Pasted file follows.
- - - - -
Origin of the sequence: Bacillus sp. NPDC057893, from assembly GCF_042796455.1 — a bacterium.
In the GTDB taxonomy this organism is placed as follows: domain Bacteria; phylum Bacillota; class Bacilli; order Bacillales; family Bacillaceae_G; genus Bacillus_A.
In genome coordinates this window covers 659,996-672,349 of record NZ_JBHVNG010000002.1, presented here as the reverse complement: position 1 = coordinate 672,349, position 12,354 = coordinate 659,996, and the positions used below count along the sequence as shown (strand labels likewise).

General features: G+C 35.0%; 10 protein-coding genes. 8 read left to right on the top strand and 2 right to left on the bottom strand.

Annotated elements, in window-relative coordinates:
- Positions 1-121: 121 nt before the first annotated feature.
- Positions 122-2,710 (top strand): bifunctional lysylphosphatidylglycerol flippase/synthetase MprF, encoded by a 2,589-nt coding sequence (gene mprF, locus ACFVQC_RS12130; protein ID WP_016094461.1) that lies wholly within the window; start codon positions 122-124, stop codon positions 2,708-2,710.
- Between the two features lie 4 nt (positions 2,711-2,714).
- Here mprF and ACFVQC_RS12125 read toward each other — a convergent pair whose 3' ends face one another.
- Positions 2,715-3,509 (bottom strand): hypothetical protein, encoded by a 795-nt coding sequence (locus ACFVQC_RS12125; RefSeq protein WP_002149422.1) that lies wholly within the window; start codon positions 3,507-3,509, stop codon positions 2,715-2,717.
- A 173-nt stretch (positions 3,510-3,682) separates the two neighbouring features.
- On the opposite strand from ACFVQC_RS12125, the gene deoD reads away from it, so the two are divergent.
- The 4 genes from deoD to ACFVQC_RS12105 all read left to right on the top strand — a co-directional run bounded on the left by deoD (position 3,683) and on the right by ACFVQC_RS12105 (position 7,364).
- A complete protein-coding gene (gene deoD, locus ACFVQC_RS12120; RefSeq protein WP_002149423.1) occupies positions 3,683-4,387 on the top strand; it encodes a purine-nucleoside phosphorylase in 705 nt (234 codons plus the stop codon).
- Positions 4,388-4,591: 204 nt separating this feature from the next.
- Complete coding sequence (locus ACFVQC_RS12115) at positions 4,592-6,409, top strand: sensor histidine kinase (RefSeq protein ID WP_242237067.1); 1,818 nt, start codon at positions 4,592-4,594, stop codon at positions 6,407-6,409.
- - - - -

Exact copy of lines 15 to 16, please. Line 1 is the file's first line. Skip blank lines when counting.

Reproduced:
- Positions 4,388-4,591: 204 nt separating this feature from the next.
- Complete coding sequence (locus ACFVQC_RS12115) at positions 4,592-6,409, top strand: sensor histidine kinase (RefSeq protein ID WP_242237067.1); 1,818 nt, start codon at positions 4,592-4,594, stop codon at positions 6,407-6,409.